What Happens if the Beach Turns into Plastic?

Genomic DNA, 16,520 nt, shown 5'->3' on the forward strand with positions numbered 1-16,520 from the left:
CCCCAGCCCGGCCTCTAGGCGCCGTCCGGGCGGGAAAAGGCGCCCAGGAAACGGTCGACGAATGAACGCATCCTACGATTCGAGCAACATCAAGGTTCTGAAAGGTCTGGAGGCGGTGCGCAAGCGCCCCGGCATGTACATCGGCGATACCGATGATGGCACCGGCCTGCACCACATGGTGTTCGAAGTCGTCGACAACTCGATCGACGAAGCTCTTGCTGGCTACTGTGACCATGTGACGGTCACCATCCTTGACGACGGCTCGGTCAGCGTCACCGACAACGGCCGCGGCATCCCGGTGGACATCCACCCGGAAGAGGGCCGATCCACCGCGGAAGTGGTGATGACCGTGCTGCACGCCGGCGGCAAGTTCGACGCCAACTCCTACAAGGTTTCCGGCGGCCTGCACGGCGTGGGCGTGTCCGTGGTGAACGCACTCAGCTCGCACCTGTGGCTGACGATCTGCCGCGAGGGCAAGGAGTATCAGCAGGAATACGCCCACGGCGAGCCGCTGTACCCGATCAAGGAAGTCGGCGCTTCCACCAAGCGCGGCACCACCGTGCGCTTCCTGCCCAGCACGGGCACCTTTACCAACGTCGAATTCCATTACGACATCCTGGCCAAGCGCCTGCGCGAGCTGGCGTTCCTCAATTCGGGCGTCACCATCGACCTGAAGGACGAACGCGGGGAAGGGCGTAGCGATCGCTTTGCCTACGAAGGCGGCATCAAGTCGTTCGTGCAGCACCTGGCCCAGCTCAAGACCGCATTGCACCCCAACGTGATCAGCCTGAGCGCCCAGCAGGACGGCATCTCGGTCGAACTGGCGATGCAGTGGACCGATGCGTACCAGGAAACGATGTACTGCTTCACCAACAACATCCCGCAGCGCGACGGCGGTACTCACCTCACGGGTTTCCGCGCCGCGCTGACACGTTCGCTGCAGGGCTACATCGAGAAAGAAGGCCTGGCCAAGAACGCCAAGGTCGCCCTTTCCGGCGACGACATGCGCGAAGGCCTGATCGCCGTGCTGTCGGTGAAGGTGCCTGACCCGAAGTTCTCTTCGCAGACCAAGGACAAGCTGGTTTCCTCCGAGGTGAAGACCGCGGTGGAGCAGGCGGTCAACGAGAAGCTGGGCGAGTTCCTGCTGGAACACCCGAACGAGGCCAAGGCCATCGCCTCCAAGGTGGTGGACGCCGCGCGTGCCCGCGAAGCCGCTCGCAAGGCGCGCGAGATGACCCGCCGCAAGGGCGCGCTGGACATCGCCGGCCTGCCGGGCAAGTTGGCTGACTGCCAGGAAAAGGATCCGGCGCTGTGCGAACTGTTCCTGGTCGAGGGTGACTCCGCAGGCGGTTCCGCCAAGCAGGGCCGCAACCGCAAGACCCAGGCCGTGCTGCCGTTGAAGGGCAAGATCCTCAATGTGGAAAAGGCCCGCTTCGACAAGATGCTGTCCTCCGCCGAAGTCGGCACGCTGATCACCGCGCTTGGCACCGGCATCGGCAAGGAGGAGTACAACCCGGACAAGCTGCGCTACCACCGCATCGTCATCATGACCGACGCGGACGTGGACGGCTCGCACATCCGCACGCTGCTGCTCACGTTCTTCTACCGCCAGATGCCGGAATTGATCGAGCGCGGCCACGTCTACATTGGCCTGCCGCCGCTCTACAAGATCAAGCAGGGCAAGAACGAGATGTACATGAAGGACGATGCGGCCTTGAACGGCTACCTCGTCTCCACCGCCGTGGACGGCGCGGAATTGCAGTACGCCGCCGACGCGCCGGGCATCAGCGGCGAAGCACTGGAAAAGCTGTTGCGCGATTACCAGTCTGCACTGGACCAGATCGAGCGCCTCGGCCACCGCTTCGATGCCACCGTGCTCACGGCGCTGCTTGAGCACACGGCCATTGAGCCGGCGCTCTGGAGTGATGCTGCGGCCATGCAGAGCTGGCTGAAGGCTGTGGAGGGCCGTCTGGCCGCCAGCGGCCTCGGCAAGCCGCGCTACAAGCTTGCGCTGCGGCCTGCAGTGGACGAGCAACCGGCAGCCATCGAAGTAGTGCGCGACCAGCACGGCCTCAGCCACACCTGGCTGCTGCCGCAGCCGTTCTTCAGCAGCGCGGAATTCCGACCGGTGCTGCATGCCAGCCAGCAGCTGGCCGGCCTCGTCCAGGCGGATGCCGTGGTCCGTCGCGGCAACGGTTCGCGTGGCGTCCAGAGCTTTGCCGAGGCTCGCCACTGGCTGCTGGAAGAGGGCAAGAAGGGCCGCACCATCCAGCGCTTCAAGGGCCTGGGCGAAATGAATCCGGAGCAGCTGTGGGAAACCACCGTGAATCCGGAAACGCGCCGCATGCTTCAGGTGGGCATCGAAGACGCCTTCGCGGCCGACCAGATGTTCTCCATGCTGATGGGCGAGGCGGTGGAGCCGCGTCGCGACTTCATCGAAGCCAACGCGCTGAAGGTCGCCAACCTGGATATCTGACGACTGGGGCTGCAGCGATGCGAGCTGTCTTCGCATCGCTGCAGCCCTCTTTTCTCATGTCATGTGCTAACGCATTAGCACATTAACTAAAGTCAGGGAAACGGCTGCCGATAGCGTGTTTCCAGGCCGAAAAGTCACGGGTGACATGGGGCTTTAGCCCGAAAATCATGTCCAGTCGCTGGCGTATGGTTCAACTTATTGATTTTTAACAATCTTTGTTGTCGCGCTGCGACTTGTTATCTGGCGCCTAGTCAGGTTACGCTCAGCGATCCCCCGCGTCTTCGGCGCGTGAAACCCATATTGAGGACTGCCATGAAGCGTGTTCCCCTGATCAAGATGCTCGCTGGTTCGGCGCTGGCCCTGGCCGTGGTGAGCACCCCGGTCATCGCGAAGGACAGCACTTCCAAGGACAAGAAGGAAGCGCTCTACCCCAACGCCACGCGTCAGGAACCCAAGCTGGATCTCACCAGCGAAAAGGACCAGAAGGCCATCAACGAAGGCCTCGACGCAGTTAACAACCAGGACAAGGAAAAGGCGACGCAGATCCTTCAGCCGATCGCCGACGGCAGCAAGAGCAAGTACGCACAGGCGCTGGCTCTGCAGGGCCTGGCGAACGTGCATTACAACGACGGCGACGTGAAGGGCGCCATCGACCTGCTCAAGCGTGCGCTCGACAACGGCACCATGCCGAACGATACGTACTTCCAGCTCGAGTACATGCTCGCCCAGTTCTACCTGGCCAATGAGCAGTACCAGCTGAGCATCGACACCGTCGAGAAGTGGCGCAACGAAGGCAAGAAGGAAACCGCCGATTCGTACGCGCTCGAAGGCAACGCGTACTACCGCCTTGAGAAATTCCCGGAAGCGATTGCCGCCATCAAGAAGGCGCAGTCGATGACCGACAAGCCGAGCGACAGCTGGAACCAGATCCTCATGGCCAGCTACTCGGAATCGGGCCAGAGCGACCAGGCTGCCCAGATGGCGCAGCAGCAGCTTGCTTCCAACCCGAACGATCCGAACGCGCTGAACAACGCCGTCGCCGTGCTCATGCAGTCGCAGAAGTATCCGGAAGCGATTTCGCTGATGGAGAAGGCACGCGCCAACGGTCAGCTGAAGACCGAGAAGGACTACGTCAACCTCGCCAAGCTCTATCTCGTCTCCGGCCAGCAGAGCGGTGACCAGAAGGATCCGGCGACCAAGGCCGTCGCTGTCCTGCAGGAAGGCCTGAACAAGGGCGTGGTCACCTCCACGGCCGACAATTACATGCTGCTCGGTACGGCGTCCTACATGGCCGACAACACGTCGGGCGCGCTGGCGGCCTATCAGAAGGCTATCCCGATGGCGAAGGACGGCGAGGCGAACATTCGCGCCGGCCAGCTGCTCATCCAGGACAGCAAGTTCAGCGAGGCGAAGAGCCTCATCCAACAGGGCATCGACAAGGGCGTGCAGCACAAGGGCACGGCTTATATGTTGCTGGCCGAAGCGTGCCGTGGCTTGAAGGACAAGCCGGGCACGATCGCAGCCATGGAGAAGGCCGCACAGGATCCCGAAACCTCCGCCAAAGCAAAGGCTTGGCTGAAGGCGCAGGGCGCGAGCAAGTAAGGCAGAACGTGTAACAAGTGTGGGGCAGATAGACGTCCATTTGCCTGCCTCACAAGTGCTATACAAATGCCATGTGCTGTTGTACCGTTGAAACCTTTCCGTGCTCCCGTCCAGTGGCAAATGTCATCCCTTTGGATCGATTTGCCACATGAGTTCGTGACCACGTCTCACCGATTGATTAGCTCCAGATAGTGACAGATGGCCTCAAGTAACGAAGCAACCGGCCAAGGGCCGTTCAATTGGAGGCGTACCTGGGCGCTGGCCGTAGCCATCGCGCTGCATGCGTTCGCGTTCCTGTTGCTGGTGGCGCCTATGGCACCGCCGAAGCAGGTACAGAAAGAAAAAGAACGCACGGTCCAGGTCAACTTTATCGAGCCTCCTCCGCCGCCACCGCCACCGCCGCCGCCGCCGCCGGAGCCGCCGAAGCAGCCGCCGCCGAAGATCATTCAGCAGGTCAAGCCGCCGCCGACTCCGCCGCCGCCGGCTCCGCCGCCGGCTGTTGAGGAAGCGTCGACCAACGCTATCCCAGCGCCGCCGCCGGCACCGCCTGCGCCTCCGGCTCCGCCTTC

Beaches in El Salvador have a pretty good reputation for being trashy. Certainly 20 years ago, beach-goers routinely tossed their trash into the water or left anything that was not going home right there on the sand. After any holiday, The warm black sand was literally covered with paper napkins, styrofoam plates, plastic forks, straws, plastic bags, and all kinds of picnic garbage. Roaming dogs ate the food scraps. Stuff worth selling was picked up by scrappers and recyclers. And people relied on the waves to wash the bulk of the trash out to sea. And while trashing the beach while at the beach was bad enough, tossing stuff out of bus windows, sweeping home trash into the streets, tossing rural trash into water ways was simply what Salvadorans did. The challenge was real, and still is: small country, big population, an abundance of trash. Over the last 20 years, environmental education combined with infrastructure improvements have made a big difference in the level of tra